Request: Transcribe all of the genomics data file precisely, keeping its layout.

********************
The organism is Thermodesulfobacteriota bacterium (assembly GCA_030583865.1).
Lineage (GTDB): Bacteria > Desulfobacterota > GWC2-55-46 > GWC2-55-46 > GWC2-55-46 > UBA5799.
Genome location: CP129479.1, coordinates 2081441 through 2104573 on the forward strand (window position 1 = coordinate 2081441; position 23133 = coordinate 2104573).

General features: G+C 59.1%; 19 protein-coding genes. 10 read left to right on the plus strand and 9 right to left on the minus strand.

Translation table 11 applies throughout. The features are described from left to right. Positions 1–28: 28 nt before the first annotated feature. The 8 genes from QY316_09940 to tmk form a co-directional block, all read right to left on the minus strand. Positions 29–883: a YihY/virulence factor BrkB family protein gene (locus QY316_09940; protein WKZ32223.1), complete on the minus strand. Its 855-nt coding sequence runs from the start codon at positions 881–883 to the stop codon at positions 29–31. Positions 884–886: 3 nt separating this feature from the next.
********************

The organism is Thermodesulfobacteriota bacterium (assembly GCA_030583865.1).
Lineage (GTDB): Bacteria > Desulfobacterota > GWC2-55-46 > GWC2-55-46 > GWC2-55-46 > UBA5799.
Genome location: CP129479.1, coordinates 2081441 through 2104573 on the forward strand (window position 1 = coordinate 2081441; position 23133 = coordinate 2104573).

General features: G+C 59.1%; 19 protein-coding genes. 10 read left to right on the plus strand and 9 right to left on the minus strand.

Translation table 11 applies throughout. The features are described from left to right. Positions 1–28: 28 nt before the first annotated feature. The 8 genes from QY316_09940 to tmk form a co-directional block, all read right to left on the minus strand. Positions 29–883: a YihY/virulence factor BrkB family protein gene (locus QY316_09940; protein WKZ32223.1), complete on the minus strand. Its 855-nt coding sequence runs from the start codon at positions 881–883 to the stop codon at positions 29–31. Positions 884–886: 3 nt separating this feature from the next.